Since being denied a permit by the city to open his cannabis store, Dodd, co-founder and CEO of Sweet Flower, a chain of boutique L.A.-area pot dispensaries, has poked and prodded Pasadena City Hall.
He’s used the courts, bluntly written official letters, complaints, the city’s public comment platforms, and forged ties with local residents to hang onto a vision: opening a dispensary in one of the more tightly regulated cities in the nation. At stake? Tens of millions of dollars.
Martin Gordon, chair of Pasadena Community Coalition, visits with Tim Dodd, CEO and co-founder of Sweet Flower, as he works to get locals hired during the cannabis retailer’s job fair in Pasadena on Friday, July 9, 2021. (Photo by Sarah Reingewirtz, Los Angeles Daily News/SCNG)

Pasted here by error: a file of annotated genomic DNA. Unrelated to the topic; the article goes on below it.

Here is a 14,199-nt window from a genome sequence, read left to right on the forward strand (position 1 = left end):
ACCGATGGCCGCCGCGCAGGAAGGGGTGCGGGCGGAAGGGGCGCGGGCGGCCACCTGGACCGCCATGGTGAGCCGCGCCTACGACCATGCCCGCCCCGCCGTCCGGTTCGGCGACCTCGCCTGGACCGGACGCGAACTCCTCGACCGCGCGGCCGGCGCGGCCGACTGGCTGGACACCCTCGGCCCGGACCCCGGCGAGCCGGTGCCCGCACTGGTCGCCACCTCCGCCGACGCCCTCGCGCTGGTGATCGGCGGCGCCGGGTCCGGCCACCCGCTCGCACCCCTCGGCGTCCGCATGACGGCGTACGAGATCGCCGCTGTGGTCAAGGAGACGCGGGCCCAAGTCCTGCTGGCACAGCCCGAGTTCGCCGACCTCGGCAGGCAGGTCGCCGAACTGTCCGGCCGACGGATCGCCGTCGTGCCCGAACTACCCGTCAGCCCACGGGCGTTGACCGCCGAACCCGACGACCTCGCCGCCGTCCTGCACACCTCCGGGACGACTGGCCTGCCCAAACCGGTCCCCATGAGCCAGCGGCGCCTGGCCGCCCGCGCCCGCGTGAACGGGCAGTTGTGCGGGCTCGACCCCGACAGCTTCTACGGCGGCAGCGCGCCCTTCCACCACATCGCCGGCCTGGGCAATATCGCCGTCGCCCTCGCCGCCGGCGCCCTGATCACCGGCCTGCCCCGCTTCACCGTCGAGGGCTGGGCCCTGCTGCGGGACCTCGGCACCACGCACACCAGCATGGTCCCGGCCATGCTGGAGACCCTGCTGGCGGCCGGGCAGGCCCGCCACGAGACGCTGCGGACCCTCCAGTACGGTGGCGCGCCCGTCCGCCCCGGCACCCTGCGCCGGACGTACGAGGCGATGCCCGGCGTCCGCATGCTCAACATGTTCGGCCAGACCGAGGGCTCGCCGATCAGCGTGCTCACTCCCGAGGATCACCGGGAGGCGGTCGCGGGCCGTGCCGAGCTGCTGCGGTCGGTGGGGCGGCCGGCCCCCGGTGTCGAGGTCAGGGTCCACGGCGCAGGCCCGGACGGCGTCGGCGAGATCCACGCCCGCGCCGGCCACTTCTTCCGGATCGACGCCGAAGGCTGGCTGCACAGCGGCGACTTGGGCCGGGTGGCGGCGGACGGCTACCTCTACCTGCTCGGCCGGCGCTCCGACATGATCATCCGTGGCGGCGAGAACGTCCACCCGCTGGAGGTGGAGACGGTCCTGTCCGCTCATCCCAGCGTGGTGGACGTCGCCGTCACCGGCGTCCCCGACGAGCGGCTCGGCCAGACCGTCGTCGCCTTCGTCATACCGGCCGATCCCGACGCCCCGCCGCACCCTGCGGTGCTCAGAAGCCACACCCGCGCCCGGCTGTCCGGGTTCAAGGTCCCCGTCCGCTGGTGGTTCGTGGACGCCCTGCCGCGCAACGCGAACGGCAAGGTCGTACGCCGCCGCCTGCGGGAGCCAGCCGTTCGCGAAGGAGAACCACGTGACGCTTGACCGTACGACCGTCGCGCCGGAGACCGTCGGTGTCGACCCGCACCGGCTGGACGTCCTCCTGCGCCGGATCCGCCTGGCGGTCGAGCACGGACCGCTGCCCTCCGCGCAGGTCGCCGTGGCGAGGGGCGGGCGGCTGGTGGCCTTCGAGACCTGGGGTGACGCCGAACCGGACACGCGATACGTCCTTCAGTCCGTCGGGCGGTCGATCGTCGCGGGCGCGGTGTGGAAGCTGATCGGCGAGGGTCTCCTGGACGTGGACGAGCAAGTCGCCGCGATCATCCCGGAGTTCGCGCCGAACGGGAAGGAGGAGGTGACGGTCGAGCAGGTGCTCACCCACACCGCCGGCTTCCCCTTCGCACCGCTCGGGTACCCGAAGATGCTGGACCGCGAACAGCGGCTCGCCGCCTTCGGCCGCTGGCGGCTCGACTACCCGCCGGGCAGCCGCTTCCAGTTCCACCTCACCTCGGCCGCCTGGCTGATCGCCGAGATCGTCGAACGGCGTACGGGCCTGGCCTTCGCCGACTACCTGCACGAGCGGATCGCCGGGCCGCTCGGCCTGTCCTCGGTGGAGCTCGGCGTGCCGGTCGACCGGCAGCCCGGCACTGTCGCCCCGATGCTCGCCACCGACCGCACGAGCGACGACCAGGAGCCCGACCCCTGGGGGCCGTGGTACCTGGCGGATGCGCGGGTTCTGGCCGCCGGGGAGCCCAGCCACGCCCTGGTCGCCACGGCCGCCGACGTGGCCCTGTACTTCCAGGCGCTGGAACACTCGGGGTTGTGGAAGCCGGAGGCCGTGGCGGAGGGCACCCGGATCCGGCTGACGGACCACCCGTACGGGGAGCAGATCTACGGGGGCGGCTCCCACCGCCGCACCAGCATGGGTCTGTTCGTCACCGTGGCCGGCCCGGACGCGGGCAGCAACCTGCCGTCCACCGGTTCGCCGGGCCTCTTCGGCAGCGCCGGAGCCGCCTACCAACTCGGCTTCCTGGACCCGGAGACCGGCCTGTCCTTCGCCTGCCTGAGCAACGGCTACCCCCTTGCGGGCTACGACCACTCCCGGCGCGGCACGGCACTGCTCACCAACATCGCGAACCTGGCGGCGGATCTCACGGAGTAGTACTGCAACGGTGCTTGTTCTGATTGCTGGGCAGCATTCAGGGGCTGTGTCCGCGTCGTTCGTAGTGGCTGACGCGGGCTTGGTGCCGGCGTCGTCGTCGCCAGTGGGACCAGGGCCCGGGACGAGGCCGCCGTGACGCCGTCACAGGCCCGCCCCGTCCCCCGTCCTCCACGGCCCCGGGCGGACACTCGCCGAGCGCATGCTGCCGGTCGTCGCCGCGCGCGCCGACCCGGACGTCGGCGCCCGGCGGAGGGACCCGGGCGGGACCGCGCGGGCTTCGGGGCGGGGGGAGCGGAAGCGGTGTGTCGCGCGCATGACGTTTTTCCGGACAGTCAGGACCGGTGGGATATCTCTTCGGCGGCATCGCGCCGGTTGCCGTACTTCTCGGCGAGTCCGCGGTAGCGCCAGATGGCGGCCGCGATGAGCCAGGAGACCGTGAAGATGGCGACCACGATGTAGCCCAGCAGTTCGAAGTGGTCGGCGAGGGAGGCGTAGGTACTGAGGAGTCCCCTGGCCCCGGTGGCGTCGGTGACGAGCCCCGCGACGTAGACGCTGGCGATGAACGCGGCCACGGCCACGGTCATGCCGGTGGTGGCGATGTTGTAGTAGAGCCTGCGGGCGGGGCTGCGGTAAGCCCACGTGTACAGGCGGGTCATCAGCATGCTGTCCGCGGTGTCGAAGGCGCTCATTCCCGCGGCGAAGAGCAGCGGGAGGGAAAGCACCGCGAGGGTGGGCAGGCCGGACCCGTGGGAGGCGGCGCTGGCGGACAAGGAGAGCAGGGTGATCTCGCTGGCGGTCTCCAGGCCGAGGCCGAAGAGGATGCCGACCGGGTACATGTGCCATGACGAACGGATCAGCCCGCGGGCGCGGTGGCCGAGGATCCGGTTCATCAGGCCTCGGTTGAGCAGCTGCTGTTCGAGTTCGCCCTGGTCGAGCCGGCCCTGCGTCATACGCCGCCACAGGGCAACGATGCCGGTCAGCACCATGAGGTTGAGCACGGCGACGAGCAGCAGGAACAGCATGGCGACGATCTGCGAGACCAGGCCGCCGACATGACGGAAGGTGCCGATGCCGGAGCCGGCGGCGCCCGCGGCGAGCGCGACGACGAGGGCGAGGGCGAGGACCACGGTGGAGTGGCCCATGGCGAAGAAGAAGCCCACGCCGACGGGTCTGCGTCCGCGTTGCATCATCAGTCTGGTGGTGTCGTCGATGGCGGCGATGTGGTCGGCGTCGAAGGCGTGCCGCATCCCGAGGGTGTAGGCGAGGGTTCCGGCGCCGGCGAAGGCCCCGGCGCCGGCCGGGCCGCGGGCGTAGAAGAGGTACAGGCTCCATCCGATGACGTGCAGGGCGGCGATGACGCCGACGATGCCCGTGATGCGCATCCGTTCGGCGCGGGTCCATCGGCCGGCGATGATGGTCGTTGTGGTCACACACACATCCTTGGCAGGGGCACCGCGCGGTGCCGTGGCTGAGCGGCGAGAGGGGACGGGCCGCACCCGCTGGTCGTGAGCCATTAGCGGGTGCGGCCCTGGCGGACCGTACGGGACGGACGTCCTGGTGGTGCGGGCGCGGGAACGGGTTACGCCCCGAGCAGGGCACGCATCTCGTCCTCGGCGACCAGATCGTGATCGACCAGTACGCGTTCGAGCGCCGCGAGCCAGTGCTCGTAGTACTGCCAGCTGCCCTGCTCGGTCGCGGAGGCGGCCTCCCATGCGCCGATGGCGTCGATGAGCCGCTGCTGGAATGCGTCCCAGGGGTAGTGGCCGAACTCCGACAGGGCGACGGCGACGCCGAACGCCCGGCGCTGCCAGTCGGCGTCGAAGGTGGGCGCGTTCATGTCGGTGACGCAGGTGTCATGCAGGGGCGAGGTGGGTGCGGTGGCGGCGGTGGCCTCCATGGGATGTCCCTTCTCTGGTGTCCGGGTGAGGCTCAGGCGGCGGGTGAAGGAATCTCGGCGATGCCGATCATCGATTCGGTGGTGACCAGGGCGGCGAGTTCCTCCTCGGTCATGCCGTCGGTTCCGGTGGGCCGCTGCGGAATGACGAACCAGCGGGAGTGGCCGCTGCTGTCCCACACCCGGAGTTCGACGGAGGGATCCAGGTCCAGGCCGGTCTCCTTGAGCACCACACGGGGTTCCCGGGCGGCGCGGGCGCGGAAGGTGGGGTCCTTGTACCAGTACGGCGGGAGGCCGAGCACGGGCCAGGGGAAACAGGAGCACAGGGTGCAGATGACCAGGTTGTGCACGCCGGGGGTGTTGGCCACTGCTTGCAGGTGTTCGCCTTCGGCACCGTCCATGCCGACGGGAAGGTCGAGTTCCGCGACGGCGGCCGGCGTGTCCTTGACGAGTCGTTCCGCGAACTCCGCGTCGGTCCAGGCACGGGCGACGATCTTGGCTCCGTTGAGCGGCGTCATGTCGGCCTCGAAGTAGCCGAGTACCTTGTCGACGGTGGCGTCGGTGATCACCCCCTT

Sweet Flower holds a job fair in Pasadena on Friday, July 9, 2021. The cannabis retailer is trying to get permits to operate in Pasadena and Culver City. (Photo by Sarah Reingewirtz, Los Angeles Daily News/SCNG)
From left, Tim Dodd, CEO and co-founder of Sweet Flower, and his staff Tom DeGore, Lauren Banuelos, Desiree Medina, Seinne Fleming and Blake Thomas pose during the cannabis retailer’s job